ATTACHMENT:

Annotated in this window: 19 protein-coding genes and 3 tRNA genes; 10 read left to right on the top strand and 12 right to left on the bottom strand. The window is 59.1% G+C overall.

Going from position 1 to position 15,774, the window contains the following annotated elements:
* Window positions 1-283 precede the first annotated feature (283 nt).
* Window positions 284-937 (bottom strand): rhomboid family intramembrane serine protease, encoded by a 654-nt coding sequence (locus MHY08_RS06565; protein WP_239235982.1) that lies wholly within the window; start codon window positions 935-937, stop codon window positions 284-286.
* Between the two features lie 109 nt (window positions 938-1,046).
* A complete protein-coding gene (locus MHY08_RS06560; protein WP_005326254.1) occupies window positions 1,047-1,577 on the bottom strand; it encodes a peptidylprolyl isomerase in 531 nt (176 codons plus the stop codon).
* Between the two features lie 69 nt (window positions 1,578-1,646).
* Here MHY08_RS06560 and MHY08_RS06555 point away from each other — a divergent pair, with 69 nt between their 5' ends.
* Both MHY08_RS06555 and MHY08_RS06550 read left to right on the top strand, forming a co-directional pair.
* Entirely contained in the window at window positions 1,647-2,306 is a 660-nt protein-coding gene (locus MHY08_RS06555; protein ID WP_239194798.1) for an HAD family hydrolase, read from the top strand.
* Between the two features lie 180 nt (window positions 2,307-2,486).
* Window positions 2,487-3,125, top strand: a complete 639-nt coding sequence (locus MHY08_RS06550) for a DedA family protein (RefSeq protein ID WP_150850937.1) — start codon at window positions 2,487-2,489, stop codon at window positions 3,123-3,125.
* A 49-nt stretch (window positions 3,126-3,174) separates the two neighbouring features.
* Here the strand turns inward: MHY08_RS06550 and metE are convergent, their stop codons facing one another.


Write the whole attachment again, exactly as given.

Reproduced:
Annotated in this window: 19 protein-coding genes and 3 tRNA genes; 10 read left to right on the top strand and 12 right to left on the bottom strand. The window is 59.1% G+C overall.

Going from position 1 to position 15,774, the window contains the following annotated elements:
* Window positions 1-283 precede the first annotated feature (283 nt).
* Window positions 284-937 (bottom strand): rhomboid family intramembrane serine protease, encoded by a 654-nt coding sequence (locus MHY08_RS06565; protein WP_239235982.1) that lies wholly within the window; start codon window positions 935-937, stop codon window positions 284-286.
* Between the two features lie 109 nt (window positions 938-1,046).
* A complete protein-coding gene (locus MHY08_RS06560; protein WP_005326254.1) occupies window positions 1,047-1,577 on the bottom strand; it encodes a peptidylprolyl isomerase in 531 nt (176 codons plus the stop codon).
* Between the two features lie 69 nt (window positions 1,578-1,646).
* Here MHY08_RS06560 and MHY08_RS06555 point away from each other — a divergent pair, with 69 nt between their 5' ends.
* Both MHY08_RS06555 and MHY08_RS06550 read left to right on the top strand, forming a co-directional pair.
* Entirely contained in the window at window positions 1,647-2,306 is a 660-nt protein-coding gene (locus MHY08_RS06555; protein ID WP_239194798.1) for an HAD family hydrolase, read from the top strand.
* Between the two features lie 180 nt (window positions 2,307-2,486).
* Window positions 2,487-3,125, top strand: a complete 639-nt coding sequence (locus MHY08_RS06550) for a DedA family protein (RefSeq protein ID WP_150850937.1) — start codon at window positions 2,487-2,489, stop codon at window positions 3,123-3,125.
* A 49-nt stretch (window positions 3,126-3,174) separates the two neighbouring features.
* Here the strand turns inward: MHY08_RS06550 and metE are convergent, their stop codons facing one another.